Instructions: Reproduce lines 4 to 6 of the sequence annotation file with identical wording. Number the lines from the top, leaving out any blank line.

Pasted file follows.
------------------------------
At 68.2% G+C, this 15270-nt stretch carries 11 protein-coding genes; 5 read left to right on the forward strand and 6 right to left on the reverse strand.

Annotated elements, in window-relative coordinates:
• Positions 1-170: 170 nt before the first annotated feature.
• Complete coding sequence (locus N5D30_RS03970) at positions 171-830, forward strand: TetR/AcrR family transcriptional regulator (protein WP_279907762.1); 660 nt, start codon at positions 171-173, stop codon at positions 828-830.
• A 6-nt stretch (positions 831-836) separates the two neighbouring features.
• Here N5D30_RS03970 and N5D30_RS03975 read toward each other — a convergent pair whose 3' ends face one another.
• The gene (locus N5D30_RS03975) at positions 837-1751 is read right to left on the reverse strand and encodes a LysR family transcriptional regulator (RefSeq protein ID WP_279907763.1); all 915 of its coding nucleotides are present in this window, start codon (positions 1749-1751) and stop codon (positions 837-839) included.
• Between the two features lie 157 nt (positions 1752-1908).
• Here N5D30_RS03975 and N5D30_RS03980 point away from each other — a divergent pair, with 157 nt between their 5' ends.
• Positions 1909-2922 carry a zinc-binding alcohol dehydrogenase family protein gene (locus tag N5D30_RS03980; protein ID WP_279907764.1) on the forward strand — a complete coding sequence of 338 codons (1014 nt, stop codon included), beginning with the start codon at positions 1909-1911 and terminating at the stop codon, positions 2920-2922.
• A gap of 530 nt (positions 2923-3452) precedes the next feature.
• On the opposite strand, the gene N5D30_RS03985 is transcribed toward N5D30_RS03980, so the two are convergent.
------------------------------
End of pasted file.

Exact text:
• Complete coding sequence (locus N5D30_RS03970) at positions 171-830, forward strand: TetR/AcrR family transcriptional regulator (protein WP_279907762.1); 660 nt, start codon at positions 171-173, stop codon at positions 828-830.
• A 6-nt stretch (positions 831-836) separates the two neighbouring features.
• Here N5D30_RS03970 and N5D30_RS03975 read toward each other — a convergent pair whose 3' ends face one another.